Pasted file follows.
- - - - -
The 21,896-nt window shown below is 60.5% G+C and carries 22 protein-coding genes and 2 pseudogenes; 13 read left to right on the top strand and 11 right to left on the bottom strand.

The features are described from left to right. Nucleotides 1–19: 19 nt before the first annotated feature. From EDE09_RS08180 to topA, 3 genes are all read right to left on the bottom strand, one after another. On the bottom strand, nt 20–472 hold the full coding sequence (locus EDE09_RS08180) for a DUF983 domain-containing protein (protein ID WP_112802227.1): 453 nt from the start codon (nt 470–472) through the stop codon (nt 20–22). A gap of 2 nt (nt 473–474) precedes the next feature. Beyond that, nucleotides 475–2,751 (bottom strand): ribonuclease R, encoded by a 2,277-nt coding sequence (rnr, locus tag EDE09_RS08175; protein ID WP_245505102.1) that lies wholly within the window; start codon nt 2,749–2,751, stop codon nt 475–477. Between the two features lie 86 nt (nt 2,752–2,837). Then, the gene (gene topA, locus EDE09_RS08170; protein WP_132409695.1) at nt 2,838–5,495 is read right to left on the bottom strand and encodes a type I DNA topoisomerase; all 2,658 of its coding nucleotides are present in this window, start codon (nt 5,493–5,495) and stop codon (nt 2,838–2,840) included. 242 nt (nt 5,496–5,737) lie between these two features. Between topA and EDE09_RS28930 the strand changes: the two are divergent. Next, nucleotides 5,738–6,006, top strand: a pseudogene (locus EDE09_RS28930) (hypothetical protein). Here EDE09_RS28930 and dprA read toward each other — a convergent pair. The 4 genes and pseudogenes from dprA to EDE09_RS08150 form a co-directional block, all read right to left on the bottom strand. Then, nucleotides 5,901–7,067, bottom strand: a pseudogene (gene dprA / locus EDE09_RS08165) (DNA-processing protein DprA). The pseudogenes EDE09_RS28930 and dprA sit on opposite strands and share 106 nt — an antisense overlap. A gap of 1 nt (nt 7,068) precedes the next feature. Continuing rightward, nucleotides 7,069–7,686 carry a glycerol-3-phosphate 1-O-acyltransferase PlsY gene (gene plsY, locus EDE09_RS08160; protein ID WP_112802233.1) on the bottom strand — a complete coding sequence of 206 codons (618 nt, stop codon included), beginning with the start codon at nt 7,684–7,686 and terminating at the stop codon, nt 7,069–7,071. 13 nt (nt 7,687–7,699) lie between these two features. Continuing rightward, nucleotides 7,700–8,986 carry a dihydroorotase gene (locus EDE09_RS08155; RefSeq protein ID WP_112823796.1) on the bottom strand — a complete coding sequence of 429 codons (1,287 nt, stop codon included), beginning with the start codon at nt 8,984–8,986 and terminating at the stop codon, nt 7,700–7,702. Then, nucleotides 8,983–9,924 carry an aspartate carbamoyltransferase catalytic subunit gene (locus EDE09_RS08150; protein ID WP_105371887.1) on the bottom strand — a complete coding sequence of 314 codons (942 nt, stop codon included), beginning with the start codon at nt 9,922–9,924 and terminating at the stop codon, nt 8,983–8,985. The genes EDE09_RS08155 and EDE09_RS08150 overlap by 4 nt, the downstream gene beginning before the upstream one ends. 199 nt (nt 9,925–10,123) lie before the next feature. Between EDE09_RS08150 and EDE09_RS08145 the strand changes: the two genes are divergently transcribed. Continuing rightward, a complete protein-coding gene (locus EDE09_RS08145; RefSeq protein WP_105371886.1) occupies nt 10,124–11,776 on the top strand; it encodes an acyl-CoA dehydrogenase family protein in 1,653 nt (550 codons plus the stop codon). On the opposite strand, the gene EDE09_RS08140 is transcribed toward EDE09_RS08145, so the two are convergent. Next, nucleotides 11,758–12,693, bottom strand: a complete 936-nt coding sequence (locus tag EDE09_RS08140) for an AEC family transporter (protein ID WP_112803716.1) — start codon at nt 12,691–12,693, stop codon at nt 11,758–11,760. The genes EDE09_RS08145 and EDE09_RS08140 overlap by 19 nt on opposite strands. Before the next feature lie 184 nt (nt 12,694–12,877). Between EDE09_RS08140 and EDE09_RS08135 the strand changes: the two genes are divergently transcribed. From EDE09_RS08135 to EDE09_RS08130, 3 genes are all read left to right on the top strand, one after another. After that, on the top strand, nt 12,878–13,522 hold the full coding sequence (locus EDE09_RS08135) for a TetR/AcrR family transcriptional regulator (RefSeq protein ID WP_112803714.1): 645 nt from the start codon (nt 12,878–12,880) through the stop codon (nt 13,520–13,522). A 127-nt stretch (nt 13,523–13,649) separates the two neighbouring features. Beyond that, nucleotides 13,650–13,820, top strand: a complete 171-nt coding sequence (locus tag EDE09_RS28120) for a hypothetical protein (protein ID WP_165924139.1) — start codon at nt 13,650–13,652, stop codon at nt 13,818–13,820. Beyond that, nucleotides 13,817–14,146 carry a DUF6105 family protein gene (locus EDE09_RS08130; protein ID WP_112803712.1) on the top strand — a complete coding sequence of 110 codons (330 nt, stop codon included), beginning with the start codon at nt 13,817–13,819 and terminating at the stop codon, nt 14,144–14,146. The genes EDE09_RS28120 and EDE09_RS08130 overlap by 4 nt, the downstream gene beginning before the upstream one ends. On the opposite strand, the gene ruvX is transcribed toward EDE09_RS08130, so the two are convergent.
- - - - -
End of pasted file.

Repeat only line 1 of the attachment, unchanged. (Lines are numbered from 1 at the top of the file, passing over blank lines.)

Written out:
The 21,896-nt window shown below is 60.5% G+C and carries 22 protein-coding genes and 2 pseudogenes; 13 read left to right on the top strand and 11 right to left on the bottom strand.